When then-Lt. Governor Bill Halter championed the lottery as a way to fund Arkansas education, I thought it was a great idea. Except… I wanted the funds to go toward the education of K-12 students, not “C average” college students.
Arkansas consolidated many schools about 9 years ago and now we have students being bused for an hour to begin their school day. Paron children have no school above elementary and now belong in the Bryant School District. The State-mandated abandonment of upper grades and consolidation of those grades into Bryant occurred in 2006. (Click to read the historical account, paragraphs 7 & 8.) Ninth graders riding the bus to Bryant High School get on the bus at 6 a.m. and arrive home in the afternoon at 5 p.m. (Here’s the transportation schedule). That’s not just something that happened once and won’t happen again. Right now, Pulaski County Special School District is considering closing two schools in order to save money – $1 million for one school closing.
Now let’s go back to the type of funding that the Arkansas Scholarship Lottery (ASL) is providing for the tuition of college students. The dollar amounts have changed a few times since the program began in the Fall of 2010. The rest of this paragraph is numbers, so skip to the next one if you’re lazy. For the first year, the was giving $5,000 per year to 4-year degree students and $2,500 per year to 2-year degree students. The next 2 years, the amount was adjusted lower to $4,500 and $2,250. In school year 2013-14, the amount leveled out to just $2,000 per year for incoming students seeking 2- or 4-year degrees, and the amount grows yearly by $1,000, for students who are progressing sufficiently, ending at $5,000 per year for seniors in 4-year degree programs. I’m not going to do all the specific math, but the ASL estimates 133,000 students have received scholarships from their program at this time. You can see the numbers organized by year and county in Figure A and my fuzzy math in Figure B.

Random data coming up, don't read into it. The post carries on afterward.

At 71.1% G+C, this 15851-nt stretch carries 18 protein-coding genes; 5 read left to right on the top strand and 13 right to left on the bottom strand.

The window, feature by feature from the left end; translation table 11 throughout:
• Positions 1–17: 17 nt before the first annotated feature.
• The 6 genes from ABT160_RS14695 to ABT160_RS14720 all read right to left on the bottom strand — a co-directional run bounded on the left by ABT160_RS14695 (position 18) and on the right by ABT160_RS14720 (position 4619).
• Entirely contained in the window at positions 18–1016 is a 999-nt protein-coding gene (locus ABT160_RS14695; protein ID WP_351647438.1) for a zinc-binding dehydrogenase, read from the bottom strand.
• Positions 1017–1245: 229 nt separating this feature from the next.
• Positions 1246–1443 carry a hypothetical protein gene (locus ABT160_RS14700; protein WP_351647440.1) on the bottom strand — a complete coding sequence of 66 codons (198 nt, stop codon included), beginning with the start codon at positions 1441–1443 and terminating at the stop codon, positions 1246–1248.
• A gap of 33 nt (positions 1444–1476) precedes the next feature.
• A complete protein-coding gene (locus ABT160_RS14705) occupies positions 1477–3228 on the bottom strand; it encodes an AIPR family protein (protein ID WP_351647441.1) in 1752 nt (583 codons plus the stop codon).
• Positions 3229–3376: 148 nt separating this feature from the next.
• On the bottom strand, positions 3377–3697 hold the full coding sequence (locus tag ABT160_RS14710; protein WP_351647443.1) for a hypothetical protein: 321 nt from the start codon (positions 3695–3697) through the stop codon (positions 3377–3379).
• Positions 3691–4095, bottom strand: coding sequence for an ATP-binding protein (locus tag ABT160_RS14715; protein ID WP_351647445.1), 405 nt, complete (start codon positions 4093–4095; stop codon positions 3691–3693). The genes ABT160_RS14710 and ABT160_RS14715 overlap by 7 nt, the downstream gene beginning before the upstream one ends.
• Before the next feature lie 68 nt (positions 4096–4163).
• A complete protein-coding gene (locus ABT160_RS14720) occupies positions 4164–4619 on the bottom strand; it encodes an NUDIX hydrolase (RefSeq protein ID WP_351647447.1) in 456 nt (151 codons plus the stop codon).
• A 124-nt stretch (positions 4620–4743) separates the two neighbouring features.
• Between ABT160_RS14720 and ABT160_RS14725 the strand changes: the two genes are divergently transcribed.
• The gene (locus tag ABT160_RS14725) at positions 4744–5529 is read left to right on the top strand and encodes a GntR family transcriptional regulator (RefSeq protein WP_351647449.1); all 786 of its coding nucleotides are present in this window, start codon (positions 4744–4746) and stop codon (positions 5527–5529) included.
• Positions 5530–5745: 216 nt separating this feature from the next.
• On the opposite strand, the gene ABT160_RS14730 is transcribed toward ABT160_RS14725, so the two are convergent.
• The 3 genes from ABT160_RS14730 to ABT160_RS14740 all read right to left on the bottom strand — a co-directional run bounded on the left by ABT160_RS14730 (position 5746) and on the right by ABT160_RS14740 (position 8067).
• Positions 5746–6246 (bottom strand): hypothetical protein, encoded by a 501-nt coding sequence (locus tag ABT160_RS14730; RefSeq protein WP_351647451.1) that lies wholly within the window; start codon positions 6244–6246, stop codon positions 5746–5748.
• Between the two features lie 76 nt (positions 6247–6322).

It comes to $400 million in the last four years that – had the bill been written differently – could have gone into Arkansas’ public schools, to give students a better education before they get to college, so they can earn their way in, instead of getting a ride. Do we really want to ply students to stay in the state by awarding scholarships for mediocre achievement (again, here are the C-student requirements), or would we rather plug another $100 million per year into making our public schools great and saving the small community schools from certain death?
Let’s average the 2- and 4-year amounts for these years and then we’ll round down to be at a conservative number that might have gone to college tuition.
|Awards between $2,500 & $5,000|
|2010-11||33,440 students||x||$3,750||=||$125,400,000 in scholarships|
|Awards between $2,250 & $4,500|
|2011-12||31,958 students||x||$3,375||=||$107,858,250 in scholarships|
|Awards between $2,250 & $4,500|
|2012-13||32,881 students||x||$3,375||=||$110,973,375 in scholarships|
|Awards between $2,000 & $5,000|
|2013-14||35,212 students||x||$3,500*||=||$123,242,000 in scholarships|
*This number will be lower for those who dropped out and another student began at bottom rate.
Now let’s round down to conservatively put our final number at about $400 million in scholarships handed out to Arkansas college students over the first four years of the program.